Ed. Note: I hope the article below helps… I have seen some search terms coming toward this blog in reference to “what is vesak” so I figured this would help those searching.
Vesak, or Visakha (pronounced way-sak), is a celebration that commemorates the Buddha’s birth, enlightenment, and death, and his passing into nirvana. It is named for the month of May and is celebrated on the full moon, when the Buddha’s mother is said to have given birth to him in a garden in the Himalayan foothills while en route to her parents’ home. According to most Buddhist calendars, he would be 2,548 years old this month.
Vesak is the most important holiday in the Theravada Buddhist countries of Southeast Asia, though its observance varies from culture to culture. In the United States, it has become the occasion for a common celebration that unites different Buddhist traditions and schools, Asian and non-Asian, immigrant and convert, Theravadin and Mahayana (for different schools of Zen, which is a tradition of the Mahayana school of Buddhism, the Buddha’s birthday is celebrated according to a different calendar and falls on April 8; his enlightenment and death are also assigned to different days).
Vesak celebrations are a time for the rededication of one’s commitment to the Buddha’s teachings and to practice. At temples all over Southeast Asia and in the West, lay devotees clean the building and festoon it with lights and lanterns. Sometimes, a special pavilion is built for monks to sit on as they meditate and chant through the night. At Metta Forest Monastery outside San Diego, a monastery in the Thai Forest tradition, lay practioners come for a candle-lit procession, to make offerings, to chant, and to sit through the night in meditation. The celebration ends the following morning with a communal meal served to the monks by dozens of laypeople. “It is a time to honor the Buddha, the dharma and the sangha, and to recommit to practice,” says Thanissaro Bhikkhu, the monastery’s abbot. “Something like a New Year’s resolution.”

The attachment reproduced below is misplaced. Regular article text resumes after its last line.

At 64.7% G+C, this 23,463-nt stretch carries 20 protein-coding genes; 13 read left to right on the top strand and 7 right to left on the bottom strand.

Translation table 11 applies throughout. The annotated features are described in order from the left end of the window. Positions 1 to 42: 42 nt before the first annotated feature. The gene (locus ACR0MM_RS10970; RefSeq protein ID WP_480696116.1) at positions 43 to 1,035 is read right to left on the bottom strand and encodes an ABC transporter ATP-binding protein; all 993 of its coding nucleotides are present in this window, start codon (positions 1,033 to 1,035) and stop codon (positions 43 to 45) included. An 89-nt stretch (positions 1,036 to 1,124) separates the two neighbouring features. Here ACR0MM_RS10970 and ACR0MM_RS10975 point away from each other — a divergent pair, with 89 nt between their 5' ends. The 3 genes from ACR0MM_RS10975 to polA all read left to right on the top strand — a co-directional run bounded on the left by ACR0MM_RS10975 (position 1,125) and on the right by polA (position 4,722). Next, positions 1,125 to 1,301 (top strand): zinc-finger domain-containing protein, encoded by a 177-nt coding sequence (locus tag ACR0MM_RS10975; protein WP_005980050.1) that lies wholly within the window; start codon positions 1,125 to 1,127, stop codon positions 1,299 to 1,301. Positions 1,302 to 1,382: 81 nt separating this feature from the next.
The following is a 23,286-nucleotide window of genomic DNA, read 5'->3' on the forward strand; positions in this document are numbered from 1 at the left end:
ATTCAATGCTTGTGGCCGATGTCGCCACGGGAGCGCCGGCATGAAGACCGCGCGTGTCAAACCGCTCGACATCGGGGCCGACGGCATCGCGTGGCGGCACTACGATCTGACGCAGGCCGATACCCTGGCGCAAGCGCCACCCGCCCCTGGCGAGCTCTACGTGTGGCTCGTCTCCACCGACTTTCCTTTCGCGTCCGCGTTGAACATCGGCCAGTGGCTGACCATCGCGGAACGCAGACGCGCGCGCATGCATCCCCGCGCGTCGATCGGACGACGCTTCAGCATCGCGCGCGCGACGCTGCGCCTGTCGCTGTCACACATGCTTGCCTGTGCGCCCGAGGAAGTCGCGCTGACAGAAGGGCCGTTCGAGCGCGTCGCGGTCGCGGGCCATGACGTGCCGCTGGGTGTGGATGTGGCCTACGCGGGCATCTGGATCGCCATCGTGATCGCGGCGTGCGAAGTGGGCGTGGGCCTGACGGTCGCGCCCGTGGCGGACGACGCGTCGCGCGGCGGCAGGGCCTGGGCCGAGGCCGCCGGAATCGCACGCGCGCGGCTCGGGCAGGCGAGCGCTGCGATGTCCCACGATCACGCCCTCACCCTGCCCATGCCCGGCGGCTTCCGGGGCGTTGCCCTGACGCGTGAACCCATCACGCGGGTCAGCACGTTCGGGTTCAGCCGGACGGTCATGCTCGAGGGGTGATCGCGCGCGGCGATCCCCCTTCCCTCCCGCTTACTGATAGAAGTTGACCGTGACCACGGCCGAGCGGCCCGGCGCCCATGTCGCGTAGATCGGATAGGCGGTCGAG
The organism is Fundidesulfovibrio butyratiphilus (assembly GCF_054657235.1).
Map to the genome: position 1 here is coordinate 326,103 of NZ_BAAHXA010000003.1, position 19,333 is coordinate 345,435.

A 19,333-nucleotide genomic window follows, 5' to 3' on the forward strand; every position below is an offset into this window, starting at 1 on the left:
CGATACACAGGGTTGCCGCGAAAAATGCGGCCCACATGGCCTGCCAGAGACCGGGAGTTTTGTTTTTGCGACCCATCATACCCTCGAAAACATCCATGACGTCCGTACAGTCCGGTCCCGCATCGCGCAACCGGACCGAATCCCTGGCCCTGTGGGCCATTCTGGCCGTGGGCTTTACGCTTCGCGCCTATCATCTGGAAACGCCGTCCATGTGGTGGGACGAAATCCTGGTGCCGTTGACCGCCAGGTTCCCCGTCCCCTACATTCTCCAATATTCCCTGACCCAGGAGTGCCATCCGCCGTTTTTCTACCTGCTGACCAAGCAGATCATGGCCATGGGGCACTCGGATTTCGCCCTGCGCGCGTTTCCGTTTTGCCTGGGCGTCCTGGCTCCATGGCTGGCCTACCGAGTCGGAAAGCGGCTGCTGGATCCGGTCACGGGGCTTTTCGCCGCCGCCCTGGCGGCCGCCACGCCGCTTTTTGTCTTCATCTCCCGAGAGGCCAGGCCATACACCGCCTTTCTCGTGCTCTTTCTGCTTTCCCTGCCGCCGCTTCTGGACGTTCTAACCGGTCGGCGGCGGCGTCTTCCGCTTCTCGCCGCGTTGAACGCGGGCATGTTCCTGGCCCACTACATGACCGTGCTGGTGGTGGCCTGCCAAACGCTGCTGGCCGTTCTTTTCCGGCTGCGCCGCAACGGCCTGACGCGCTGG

No account of the Buddha’s birth was recorded at the time, but Buddhist legend describes how the baby sprang miraculously from his mother’s side, in what is today Nepal. Recent archeological research claims to pinpoint the exact location. In Thich Nhat Hanh’s elegant telling of the life of the Buddha, “Old Path, White Clouds,” he describes the birth like this:
“Mahamaya, Siddhartha’s mother [the wife of a great king of the Indian Sakyan clan], had a premonitory dream before giving birth to him: A magnificent white elephant with six tusks descended from the heavens surrounded by a chorus of beatific praises. The elephant approached her, its skin white as mountain snow. It held a brilliant pink lotus flower in its trunk, and placed the flower within the queen’s body. Then the elephant, too, entered her effortlessly, and all at once she was filled with deep ease and joy.
“The king summoned all the local holy men to divine the meaning of this dream. Their conclusion: ‘Your majesty, the queen will give birth to a son who will be a great leader. He is destined to become either a mighty emperor who rules throughout the four directions, or a great Teacher who will show the Way of Truth to all beings in Heaven and Earth.’
“It was the custom in those days for a woman to return to her parents’ home to give birth there. Mahamaya…set out for Ramagama, the capital of Koliya. Along the way she stopped to rest in the garden of Lumbini. The forest there was filled with flowers and singing birds. Peacocks fanned their splendid tails in the morning light. Admiring an ashok tree in full bloom, the queen walked toward it, when suddenly feeling unsteady, she grabbed a branch of the ashok tree to support her. Just a moment later, still holding the branch, Queen Mahamaya gave birth to a radiant son.”
The story goes that sages arrived at the scene and washed the baby in perfumed water (which is why practitioners of Zen and other Mahayana schools celebrate the birthday by pouring water over a figure of the baby Buddha). Then Mahamaya’s attendants wrapped him in silk and carried him to the palace. But seven days after the birth, Mahamaya died (there is no account of how or why), and her sister, Mahapajapati, who was also married to the Buddha’s father, became his surrogate mother. After the Buddha’s awakening, when he began to teach, Mahapajapati became his first woman disciple and led the order of bhikshunis, or ordained nuns.